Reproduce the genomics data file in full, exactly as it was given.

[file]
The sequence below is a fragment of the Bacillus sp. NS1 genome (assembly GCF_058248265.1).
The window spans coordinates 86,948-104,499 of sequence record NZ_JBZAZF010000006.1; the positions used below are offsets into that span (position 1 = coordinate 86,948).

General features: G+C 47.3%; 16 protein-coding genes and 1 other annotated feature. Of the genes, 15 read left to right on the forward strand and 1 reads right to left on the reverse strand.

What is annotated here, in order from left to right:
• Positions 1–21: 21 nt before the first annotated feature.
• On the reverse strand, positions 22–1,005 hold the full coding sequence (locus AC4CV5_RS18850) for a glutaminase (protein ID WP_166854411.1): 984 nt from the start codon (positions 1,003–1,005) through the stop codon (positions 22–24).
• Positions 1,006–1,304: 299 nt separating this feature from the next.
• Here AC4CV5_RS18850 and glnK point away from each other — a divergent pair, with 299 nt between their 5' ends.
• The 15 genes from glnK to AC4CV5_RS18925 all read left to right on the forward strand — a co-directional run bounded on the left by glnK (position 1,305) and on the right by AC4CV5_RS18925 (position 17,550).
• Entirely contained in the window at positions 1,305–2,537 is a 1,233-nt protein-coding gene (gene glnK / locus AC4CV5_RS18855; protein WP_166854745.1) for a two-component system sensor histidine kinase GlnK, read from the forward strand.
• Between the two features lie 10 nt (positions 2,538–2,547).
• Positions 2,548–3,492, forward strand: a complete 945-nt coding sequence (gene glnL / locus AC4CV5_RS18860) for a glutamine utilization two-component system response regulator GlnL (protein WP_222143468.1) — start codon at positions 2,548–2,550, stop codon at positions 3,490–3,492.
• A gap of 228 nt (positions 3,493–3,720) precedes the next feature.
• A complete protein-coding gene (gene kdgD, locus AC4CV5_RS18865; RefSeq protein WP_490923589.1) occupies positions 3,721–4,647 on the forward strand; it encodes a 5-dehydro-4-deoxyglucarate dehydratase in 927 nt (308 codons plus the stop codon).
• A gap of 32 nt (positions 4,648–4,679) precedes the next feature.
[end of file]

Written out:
The sequence below is a fragment of the Bacillus sp. NS1 genome (assembly GCF_058248265.1).
The window spans coordinates 86,948-104,499 of sequence record NZ_JBZAZF010000006.1; the positions used below are offsets into that span (position 1 = coordinate 86,948).

General features: G+C 47.3%; 16 protein-coding genes and 1 other annotated feature. Of the genes, 15 read left to right on the forward strand and 1 reads right to left on the reverse strand.

What is annotated here, in order from left to right:
• Positions 1–21: 21 nt before the first annotated feature.
• On the reverse strand, positions 22–1,005 hold the full coding sequence (locus AC4CV5_RS18850) for a glutaminase (protein ID WP_166854411.1): 984 nt from the start codon (positions 1,003–1,005) through the stop codon (positions 22–24).
• Positions 1,006–1,304: 299 nt separating this feature from the next.
• Here AC4CV5_RS18850 and glnK point away from each other — a divergent pair, with 299 nt between their 5' ends.
• The 15 genes from glnK to AC4CV5_RS18925 all read left to right on the forward strand — a co-directional run bounded on the left by glnK (position 1,305) and on the right by AC4CV5_RS18925 (position 17,550).
• Entirely contained in the window at positions 1,305–2,537 is a 1,233-nt protein-coding gene (gene glnK / locus AC4CV5_RS18855; protein WP_166854745.1) for a two-component system sensor histidine kinase GlnK, read from the forward strand.
• Between the two features lie 10 nt (positions 2,538–2,547).
• Positions 2,548–3,492, forward strand: a complete 945-nt coding sequence (gene glnL / locus AC4CV5_RS18860) for a glutamine utilization two-component system response regulator GlnL (protein WP_222143468.1) — start codon at positions 2,548–2,550, stop codon at positions 3,490–3,492.
• A gap of 228 nt (positions 3,493–3,720) precedes the next feature.
• A complete protein-coding gene (gene kdgD, locus AC4CV5_RS18865; RefSeq protein WP_490923589.1) occupies positions 3,721–4,647 on the forward strand; it encodes a 5-dehydro-4-deoxyglucarate dehydratase in 927 nt (308 codons plus the stop codon).
• A gap of 32 nt (positions 4,648–4,679) precedes the next feature.